In this example we will use the very simple checkerboard dataset. Below we have split the dataset into training and validation sets, and our goal will be to learn the density p(x) of this data.

Right: Training dataset, Left: validation dataset

We start of with a Gaussian random variable, and then use the planar flow formulation from above to try and capture the true data distribution:

# assign a normal distribution
base_dist = tfd.MultivariateNormalDiag(loc=tf.zeros([2], tf.float32))
# create a flow
bijectors = []
for i in range(0, layers):
bijectors.append(PlanarFlow(input_dimensions=2, case="density_estimation"))
bijector = tfb.Chain(bijectors=list(reversed(bijectors)), name='chain_of_planar')x_dist = tfd.TransformedDistribution(

Having set up our flow model, we proceed by training it using batch gradient descent:

global_step = []
train_losses = []
val_losses = []
min_val_loss = tf.convert_to_tensor(np.inf, dtype=tf.float32) # high value to ensure that first loss < min_loss
min_train_loss = tf.convert_to_tensor(np.inf, dtype=tf.float32)
min_val_epoch = 0
min_train_epoch = 0
delta_stop = 1000 # threshold for early stopping
t_start = time.time() # start time# start training
for i in range(max_epochs):
for batch in batched_train_data:
train_loss = train_density_estimation(x_dist, opt, batch)
# ensure that w.T * u > -1 (invertibility)
for bijector in x_dist.bijector.bijectors:
if i % int(100) == 0:
val_loss = -tf.reduce_mean(x_dist.log_prob(val_data))
print(f"{i}, train_loss: {train_loss}, val_loss: {val_loss}")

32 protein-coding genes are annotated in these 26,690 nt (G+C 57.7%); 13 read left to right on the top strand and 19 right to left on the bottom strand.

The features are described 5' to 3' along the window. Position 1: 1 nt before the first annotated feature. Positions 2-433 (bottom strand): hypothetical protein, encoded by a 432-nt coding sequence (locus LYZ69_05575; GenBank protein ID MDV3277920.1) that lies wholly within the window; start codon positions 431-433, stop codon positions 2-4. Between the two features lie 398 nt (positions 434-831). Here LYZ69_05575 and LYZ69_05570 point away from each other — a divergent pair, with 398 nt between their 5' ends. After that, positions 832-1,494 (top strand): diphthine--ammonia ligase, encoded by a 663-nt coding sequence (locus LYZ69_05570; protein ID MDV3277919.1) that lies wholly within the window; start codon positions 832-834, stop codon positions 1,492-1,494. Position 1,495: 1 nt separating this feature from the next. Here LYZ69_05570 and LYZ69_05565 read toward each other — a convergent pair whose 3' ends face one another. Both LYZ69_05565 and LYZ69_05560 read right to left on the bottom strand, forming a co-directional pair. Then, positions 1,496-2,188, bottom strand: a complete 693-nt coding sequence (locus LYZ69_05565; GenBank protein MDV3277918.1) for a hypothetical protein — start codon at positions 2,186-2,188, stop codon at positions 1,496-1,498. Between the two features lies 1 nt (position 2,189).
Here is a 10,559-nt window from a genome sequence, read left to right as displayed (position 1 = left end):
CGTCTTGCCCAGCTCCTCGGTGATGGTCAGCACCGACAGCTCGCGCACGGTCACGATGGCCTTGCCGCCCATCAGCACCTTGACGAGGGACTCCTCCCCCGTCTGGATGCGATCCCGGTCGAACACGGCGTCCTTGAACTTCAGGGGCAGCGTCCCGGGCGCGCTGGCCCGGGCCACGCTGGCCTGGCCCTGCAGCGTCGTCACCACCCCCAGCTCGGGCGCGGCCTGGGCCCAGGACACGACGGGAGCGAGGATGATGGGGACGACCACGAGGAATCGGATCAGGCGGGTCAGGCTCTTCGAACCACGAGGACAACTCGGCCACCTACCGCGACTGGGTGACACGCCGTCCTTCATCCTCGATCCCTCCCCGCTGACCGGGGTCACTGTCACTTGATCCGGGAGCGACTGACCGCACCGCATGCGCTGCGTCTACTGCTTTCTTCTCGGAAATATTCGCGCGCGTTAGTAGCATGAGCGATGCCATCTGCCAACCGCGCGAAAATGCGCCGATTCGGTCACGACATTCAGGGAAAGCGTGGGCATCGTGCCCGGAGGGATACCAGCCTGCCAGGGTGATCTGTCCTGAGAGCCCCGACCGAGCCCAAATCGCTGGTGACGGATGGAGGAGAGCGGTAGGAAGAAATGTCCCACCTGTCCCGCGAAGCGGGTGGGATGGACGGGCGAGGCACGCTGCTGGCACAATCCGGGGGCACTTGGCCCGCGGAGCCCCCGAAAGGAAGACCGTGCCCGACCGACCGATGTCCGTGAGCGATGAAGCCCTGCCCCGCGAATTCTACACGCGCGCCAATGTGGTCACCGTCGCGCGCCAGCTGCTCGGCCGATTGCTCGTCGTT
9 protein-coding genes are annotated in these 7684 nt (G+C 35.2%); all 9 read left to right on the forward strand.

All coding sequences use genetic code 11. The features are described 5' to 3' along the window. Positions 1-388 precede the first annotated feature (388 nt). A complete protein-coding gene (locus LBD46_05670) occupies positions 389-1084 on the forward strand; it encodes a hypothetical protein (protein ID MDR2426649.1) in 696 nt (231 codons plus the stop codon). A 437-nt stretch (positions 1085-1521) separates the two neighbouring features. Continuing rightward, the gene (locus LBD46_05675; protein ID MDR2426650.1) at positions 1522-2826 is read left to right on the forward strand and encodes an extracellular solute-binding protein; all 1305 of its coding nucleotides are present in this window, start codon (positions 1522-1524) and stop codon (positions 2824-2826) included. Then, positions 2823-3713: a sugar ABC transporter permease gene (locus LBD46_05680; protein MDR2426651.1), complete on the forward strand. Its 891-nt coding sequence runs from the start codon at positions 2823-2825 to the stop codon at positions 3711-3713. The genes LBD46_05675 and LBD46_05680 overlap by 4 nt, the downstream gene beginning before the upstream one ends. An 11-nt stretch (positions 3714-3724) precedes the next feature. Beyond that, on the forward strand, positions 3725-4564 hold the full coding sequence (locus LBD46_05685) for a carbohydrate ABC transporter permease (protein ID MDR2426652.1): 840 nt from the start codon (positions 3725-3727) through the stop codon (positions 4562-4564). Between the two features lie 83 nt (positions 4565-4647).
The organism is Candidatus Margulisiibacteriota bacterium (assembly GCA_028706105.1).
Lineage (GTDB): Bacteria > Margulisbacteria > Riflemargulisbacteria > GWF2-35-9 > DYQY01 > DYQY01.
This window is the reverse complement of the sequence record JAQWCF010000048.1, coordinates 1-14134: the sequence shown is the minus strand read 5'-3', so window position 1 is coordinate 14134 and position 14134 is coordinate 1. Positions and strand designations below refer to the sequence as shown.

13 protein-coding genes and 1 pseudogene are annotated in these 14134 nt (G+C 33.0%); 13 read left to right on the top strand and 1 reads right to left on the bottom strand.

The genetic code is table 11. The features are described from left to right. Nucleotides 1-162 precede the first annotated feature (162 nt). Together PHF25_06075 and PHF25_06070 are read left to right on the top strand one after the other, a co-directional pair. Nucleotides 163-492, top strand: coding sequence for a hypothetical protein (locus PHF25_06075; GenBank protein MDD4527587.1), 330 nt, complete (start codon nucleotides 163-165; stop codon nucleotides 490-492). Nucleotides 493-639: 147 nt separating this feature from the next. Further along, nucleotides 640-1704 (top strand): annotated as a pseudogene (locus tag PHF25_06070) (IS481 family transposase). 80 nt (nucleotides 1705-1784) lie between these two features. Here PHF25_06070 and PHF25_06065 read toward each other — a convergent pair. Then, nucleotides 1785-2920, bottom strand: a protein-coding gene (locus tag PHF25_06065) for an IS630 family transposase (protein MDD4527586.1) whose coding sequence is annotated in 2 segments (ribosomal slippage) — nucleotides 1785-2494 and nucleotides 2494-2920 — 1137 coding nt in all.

if train_loss < min_train_loss:
min_train_loss = train_loss
min_train_epoch = i
if val_loss < min_val_loss:
min_val_loss = val_loss
min_val_epoch = i
checkpoint.write(file_prefix=checkpoint_prefix)elif i - min_val_epoch > delta_stop: # no decrease in min_val_loss for "delta_stop epochs"
if i % int(1000) == 0:
# plot heatmap
plot_heatmap_2d(x_dist, -4.0, 4.0, -4.0, 4.0)
train_time = time.time() - t_start

Looking at the training/validation loss we can see that the training is stable and the model is not overfitting:

Finally, we inspect the results of the model with the lowest loss and plot the density heatmap:

# load best model with min validation loss
# perform on test dataset
t_start = time.time()
test_loss = -tf.reduce_mean(x_dist.log_prob(test_data))
test_time = time.time() - t_start
# plot density estimation of best model
plot_heatmap_2d(x_dist, -4.0, 4.0, -4.0, 4.0, name=save_dir)
Heatmap of recovered density using best planar flow model, bright areas indicate higher density

and as we can see, the model is quite successful in estimating the density of our distribution.

From this blog we hope that you now have a basic understanding of what generative models are, and why they are so cool. We also hope that now you have a clear understanding of flow based generative models. Stay tuned for more on generative modelling.


Samuel Tober is a member of the KTH AI Society, MSc student in Computer Science at the KTH Royal Institute of Technology, currently doing his master thesis at Klarna. You can reach him on LinkedIn or by email at samuel@kthais.se

Vishal Nedungadi is a member of the KTH AI Society, MSc student in Machine Learning at the KTH Royal Institute of Technology. You can reach him on LinkedIn or by email at vishalned@gmail.com


  1. Diederik P Kingma and Max Welling. Auto-Encoding Variational Bayes. 2014. arXiv:1312.6114 [stat.ML]
  2. Laurent Dinh, David Krueger, and Yoshua Bengio. NICE: Non-linear Independent Components Estimation. 2015. arXiv:1410.8516 [cs.LG].
  3. Ashish Vaswani et al. Attention Is All You Need. 2017. arXiv:1706.03762 [cs.CL].
  4. Ian J. Goodfellow et al. Generative Adversarial Networks. 2014. arXiv:1406.2661 [stat.ML].
  5. Danilo Jimenez Rezende and Shakir Mohamed.Variational Inference with Normalizing Flows. 2016.arXiv:1505.05770 [stat.ML].



Samuel Tober
KTH AI Society

Msc student in computer science with more than 2 years of experience with analytics and machine learning. Graduating summer 2022.